Cancer survivors are getting lost to follow-up
By Janet Colwell
Fifteen years ago, John M. Rainey, FACP, treated a young woman for osteosarcoma with radiation and chemotherapy so toxic that the patient almost quit therapy rather than endure more nausea. The treatment was successful but carried a hefty price: a second sarcoma caused by the radiation.
"Back then we didn't expect people to live that long, so we weren't very worried about late effects," said Dr. Rainey, an oncologist in private practice in Lafayette, La., who recently resumed treating the woman after she had a recurrence. "Her prognosis now is poor but the treatments are less toxic and she's not getting as sick."
Dr. Rainey's patient is one of an estimated 10 million cancer survivors in the U.S., a number that has grown due to advances in detection and treatment. But as cancer has moved from being an acute illness to a chronic condition, medical practice hasn't kept pace. Physicians now must provide ongoing care and recognize the potential late effects of toxic therapies—major challenges, given the current lack of comprehensive evidence-based guidelines for follow-up care.
Last fall, the Institute of Medicine (IOM) tackled the problem with a report entitled "From Cancer Patient to Cancer Survivor: Lost in Transition." The report detailed the major disconnect between survivors' acute treatment and their follow-up in primary care—a gap that has far-reaching health and psychological consequences.
One of the report's key recommendations is that oncologists should give cancer patients individualized survivorship care plans. Such plans—which patients could take to their primary care physician—would include guidance on how to prevent new or recurrent cancers and recognize potential late treatment effects.
"We're acknowledging that cancer is a chronic disease," said Patricia A. Ganz, MD, a professor in the Schools of Medicine and Public Health at the University of California, Los Angeles (UCLA), and a director of UCLA's Jonsson Comprehensive Cancer Center. "This hasn't always been thought of with cancer—either you were cured or you died."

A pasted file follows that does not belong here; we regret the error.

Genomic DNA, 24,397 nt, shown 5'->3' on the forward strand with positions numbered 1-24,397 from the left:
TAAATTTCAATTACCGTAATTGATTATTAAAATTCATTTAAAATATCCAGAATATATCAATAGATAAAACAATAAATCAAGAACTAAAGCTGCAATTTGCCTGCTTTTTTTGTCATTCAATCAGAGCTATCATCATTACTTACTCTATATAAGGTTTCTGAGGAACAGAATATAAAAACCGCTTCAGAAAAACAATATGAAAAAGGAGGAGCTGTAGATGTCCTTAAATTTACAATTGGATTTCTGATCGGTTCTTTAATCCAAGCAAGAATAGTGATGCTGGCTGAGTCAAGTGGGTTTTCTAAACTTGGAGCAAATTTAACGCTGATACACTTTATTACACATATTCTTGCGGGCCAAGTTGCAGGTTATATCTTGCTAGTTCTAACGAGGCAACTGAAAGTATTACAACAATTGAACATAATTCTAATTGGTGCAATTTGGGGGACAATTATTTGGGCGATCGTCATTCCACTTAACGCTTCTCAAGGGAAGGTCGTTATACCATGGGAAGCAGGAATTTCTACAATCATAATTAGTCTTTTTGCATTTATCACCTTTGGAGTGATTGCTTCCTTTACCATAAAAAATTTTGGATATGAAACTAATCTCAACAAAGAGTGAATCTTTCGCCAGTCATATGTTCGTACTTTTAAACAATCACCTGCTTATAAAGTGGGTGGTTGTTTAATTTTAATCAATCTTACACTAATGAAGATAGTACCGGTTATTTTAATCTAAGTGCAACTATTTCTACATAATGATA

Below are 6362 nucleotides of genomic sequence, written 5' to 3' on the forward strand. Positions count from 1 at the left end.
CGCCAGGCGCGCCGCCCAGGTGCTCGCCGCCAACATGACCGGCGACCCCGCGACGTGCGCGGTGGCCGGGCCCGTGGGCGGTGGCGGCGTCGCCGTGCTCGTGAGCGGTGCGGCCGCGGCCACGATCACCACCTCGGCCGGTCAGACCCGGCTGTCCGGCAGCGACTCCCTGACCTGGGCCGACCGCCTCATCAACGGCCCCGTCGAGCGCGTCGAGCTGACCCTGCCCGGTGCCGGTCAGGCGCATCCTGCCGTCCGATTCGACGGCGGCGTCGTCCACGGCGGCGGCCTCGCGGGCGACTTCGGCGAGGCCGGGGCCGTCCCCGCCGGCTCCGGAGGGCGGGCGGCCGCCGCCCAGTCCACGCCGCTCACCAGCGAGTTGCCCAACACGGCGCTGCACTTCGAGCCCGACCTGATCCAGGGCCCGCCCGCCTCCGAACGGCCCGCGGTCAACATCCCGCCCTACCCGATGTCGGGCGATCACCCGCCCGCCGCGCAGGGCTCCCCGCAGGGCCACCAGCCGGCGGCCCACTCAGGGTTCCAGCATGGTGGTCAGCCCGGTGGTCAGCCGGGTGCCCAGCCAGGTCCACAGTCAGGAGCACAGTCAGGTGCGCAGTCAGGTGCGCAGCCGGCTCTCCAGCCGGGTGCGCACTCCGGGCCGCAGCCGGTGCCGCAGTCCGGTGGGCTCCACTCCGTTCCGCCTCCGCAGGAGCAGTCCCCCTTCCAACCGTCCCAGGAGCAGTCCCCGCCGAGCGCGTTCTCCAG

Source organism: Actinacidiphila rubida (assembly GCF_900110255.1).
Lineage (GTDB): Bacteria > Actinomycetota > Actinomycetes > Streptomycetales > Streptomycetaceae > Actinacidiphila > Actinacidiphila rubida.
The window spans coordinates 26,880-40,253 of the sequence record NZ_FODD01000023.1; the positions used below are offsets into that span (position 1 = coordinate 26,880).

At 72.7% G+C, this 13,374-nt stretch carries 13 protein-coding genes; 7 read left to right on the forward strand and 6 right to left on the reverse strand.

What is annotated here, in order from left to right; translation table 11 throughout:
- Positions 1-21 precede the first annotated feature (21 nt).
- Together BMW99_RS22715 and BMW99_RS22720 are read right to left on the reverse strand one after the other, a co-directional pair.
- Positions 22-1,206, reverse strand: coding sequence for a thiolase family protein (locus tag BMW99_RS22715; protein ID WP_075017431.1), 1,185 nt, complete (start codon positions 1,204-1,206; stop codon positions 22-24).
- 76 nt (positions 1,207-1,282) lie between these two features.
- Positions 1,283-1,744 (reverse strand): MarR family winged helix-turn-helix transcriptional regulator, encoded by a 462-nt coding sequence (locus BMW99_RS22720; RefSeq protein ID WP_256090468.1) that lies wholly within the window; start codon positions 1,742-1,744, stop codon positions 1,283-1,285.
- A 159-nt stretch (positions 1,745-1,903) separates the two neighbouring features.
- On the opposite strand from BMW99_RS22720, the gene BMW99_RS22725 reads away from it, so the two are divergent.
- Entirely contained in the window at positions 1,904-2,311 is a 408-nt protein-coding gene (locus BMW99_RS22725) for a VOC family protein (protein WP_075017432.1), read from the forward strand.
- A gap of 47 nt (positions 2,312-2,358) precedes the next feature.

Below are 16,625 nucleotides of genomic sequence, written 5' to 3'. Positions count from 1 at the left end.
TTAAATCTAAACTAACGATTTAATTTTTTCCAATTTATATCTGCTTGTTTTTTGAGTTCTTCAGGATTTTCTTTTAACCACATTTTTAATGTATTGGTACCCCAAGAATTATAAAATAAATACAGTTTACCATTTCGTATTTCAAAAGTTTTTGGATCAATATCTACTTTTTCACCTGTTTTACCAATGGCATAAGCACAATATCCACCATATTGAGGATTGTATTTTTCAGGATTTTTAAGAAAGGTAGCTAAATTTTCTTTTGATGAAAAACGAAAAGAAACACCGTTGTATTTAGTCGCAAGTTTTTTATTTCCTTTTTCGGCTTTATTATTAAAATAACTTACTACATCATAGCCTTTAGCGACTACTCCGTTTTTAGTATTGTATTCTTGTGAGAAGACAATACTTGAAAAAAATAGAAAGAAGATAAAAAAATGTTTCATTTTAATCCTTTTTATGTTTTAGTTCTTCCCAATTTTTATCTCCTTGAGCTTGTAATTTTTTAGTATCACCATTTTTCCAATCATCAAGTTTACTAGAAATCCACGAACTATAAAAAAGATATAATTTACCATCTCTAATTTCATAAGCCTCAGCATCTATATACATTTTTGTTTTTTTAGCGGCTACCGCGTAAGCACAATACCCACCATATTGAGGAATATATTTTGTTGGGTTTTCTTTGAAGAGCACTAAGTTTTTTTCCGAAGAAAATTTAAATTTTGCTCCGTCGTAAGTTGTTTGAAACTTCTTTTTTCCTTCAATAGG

During the acute phase of their disease, patients are immersed in ongoing intensive interaction with their oncologist, said Dr. Ganz, who co-authored the IOM report. But when that treatment ends, they often are left on their own to reintegrate back into primary care with no specific plan of action.
"Patients are getting lost in follow-up," said Sheldon Greenfield, FACP, director of the Center for Health Policy Research at the University of California, Irvine Medical Center, who chaired the IOM report panel. And when patients do make their way back to their general internist, the doctor "doesn't necessarily know what the person had, so has a hard time dealing with late effects and what to look for."
Creating a care plan
According to the IOM, optimal care for cancer survivors would be a comprehensive shared-care model integrated across different specialties and backed by extensive evidence-based research on what works in survivor prevention and follow-up. The IOM report made it clear that such a model should spell out which physician would provide what type of care and how that care would be coordinated—and that care should be adequately reimbursed.
The cornerstone of the shared-care model is the survivorship care plan. One simple version that oncologists could create at the end of the patient's initial treatment would be a brief summary stating the type of cancer, treatments received and potential long-term effects.
However, the IOM is urging the medical community to adopt a more ambitious long-term care plan that would detail the specific timing and content of follow-up care; list recommended preventive practices; give information on legal protections regarding employment and insurance; and map out the availability of psychosocial services.
The benefits of such a plan seem so obvious that many wonder why it is not already part of routine practice, said Dr. Greenfield. While oncologists agree with the concept, however, they hesitate to embrace something that is not formally recommended or reimbursed.
"The IOM report calls for the care plan to be systemized, reimbursed and expected," said Dr. Ganz. "The real problem is that this has not been part of our culture."
Oncologists point to the meager amount of evidence-based guidance for follow-up cancer care. Another major recommendation in the IOM report is that national health care organizations urgently need to research, develop and refine survivor guidelines that physicians can use. (See "Look to PIER for latest on cancer follow-up.")
The IOM singled out the Centers for Medicare and Medicaid Services (CMS) to produce such guidance, because more than 60% of cancer survivors are age 65 or older. Other organizations the IOM called on to conduct literature reviews to create guidelines include the Agency for Healthcare Research and Quality, professional medical organizations and private insurers.